Massachusetts made history as the first state to legalize same-sex marriage in 2004, and it’s still making itself known as a state that values LGBTQ equality, according to the Human Rights Campaign.
The Human Rights Campaign released this week its seventh annual Municipal Equality Index, an evaluation of how inclusive an area’s laws, policies and services are to LGBTQ residents.
The 2018 report looks at 509 cities across the country, rating them on criteria like nondiscrimination protections, city services and what sort of relationship city officials have with the LGBTQ community. Cities were given on a score between 0 and 100, with 100 signifying the most LGBTQ-friendly cities.
Ten Massachusetts cities were evaluated for the Human Rights Campaign index: Amherst, Arlington, Boston, Cambridge, Lowell, Northampton, Provincetown, Salem Springfield and Worcester. Together these cities averaged 88 points — higher than the national average of 58.
Six Massachusetts cities received perfect scores from the Human Rights Campaign: Boston, Cambridge, Northampton, Provincetown, Salem and Worcester. Arlington was close behind with 98, and out of the 10 Massachusetts cities, Lowell was deemed the least friendly to the LGBTQ community, with a Human Rights Campaign rating of 48.
Why LGBTQ equality is important in Massachusetts and beyond
“In this political moment, as we face unprecedented challenges to fairness, justice, and democracy at the federal level, we look to local leadership to advance equality for the LGBTQ community,” said Rebecca Isaacs, executive director of the Equality Federation Institute, in a statement. “Equality Federation is committed to our partnership with HRC on the Municipal Equality Index because it sets a bar that most localities want to reach.”
Since the Municipal Equality Index began in 2012, the number of cities earning perfect scores has “increased by more than sevenfold,” according to the Human Rights Campaign, and today at least 25 million people live in cities that have more comprehensive, transgender-inclusive non-discrimination laws than their state.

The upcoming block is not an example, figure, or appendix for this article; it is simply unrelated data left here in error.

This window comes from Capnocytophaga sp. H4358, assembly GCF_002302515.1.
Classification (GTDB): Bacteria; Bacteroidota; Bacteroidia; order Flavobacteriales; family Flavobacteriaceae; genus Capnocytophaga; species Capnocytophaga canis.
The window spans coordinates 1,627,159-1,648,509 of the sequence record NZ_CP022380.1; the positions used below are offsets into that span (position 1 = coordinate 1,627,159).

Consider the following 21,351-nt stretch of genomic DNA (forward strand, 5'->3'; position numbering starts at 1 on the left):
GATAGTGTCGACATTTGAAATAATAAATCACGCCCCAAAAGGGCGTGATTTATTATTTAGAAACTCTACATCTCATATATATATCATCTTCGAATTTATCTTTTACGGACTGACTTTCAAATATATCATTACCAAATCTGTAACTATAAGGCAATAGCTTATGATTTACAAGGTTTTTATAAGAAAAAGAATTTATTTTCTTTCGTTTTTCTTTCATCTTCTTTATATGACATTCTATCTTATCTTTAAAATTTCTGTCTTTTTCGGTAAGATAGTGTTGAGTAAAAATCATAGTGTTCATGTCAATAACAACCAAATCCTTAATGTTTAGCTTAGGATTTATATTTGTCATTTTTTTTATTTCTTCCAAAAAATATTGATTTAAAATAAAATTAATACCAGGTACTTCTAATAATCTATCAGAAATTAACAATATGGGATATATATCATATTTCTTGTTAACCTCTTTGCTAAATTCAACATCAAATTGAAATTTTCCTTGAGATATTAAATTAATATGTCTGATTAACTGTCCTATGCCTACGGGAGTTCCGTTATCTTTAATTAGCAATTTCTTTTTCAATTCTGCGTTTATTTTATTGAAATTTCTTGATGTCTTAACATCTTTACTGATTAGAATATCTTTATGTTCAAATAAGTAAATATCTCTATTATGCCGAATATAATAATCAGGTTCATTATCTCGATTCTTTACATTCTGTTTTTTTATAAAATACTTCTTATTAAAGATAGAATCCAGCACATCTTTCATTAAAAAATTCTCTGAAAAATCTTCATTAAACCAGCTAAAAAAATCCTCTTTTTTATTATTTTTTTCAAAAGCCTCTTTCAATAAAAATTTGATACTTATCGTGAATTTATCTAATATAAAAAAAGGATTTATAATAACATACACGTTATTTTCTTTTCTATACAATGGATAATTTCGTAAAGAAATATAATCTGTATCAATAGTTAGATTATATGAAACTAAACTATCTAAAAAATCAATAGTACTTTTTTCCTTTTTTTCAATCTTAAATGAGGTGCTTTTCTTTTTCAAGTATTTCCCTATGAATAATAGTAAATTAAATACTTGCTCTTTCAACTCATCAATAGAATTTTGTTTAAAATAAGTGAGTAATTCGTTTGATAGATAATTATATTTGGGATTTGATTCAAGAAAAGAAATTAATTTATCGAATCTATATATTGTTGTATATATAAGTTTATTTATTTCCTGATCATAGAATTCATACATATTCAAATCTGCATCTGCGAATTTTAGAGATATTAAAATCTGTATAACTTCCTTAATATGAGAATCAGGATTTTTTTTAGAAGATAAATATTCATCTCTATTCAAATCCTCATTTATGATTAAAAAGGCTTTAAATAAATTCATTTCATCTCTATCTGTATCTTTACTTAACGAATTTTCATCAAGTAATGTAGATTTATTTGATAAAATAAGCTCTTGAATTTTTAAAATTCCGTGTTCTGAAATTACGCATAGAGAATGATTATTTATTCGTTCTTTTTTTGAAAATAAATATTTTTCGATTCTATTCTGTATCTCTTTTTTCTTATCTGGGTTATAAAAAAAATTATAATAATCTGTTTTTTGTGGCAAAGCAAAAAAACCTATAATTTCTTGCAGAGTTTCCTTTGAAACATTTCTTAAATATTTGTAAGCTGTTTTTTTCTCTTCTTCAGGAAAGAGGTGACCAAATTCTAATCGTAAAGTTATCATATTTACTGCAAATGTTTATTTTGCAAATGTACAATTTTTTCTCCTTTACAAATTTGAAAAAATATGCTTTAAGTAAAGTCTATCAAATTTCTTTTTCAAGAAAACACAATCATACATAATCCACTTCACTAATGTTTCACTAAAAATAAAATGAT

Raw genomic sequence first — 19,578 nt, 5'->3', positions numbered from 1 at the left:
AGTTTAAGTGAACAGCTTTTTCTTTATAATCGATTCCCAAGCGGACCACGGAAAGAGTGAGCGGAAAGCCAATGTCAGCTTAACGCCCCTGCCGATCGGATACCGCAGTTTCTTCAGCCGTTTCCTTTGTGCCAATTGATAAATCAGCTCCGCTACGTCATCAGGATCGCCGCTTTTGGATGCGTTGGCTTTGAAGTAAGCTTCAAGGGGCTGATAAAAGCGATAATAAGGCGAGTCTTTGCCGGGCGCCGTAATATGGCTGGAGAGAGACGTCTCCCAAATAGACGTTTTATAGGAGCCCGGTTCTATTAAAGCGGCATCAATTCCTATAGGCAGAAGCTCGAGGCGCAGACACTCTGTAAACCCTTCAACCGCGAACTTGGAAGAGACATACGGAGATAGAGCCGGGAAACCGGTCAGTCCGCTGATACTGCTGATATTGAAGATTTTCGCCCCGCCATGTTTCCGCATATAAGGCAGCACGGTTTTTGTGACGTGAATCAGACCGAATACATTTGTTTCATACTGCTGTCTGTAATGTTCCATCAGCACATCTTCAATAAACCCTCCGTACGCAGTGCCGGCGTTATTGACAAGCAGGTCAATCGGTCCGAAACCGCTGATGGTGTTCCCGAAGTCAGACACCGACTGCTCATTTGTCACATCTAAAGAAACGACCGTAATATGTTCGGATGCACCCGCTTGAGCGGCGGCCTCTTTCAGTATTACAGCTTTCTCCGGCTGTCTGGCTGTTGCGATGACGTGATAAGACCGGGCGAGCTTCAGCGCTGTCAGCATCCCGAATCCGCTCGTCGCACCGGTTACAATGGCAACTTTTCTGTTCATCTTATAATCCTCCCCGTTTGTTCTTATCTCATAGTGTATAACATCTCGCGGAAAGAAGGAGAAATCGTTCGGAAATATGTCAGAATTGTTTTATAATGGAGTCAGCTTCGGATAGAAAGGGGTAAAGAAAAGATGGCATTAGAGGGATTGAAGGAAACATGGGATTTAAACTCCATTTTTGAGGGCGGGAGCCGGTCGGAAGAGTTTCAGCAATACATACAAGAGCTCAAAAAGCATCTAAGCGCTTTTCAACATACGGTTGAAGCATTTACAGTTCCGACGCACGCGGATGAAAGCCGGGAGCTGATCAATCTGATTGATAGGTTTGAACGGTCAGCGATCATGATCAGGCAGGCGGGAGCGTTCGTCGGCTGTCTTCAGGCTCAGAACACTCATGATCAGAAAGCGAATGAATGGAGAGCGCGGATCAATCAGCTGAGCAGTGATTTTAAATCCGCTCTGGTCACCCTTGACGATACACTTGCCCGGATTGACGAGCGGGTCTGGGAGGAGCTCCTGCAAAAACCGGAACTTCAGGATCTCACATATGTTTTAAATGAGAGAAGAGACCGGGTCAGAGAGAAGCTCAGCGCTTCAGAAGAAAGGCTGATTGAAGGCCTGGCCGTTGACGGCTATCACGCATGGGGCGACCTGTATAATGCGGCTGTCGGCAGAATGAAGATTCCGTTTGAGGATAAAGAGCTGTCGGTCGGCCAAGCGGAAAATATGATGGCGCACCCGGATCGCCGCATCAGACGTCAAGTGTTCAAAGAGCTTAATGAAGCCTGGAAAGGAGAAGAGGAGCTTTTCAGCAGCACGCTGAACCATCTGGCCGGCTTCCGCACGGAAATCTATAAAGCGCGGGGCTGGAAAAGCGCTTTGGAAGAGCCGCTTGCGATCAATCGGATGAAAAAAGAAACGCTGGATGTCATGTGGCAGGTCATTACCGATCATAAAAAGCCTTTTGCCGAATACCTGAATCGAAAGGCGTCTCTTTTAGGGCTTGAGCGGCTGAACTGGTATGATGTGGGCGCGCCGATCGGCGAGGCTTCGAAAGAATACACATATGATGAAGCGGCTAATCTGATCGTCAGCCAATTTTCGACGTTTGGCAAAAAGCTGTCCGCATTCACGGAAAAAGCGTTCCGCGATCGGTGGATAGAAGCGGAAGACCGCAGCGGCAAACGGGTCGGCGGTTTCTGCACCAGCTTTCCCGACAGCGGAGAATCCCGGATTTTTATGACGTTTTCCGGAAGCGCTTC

LGBTQ equality and Massachusetts Ballot Question 3
But at the same that Massachusetts is being praised for its LGBTQ-friendly policies, a battle is unfolding across the state that could threaten one. Question 3 on the November ballot will ask residents if they want to keep the Transgender Anti-Discrimination Law on the books.
Still, despite that effort by some to repeal transgender protections, Massachusetts stands out as an LGBTQ friendly state, said Kasey Suffredini, president of strategy at Freedom for All Americans and campaign co-chair of Yes on 3.
“Cities and mayors across Massachusetts have been at the forefront of treating their residents with full dignity and respect for a long time, including people who are transgender,” he said. “That's why places like Boston have had transgender protections from discrimination in place for over a decade, and places from Cambridge to Easthampton have endorsed the Yes on 3 campaign.”
The state’s track record with LGBTQ policies (and its positive Human Rights Campaign rating) won’t really be threatened by this effort to repeal transgender protections, thanks to local leadership.
“We are confident that [Massachusetts] will again make history as the first state to uphold transgender nondiscrimination protections,” Suffredini said, “but we could not do it without the support of our state's leaders who know that treating everyone fairly is the right thing to do.”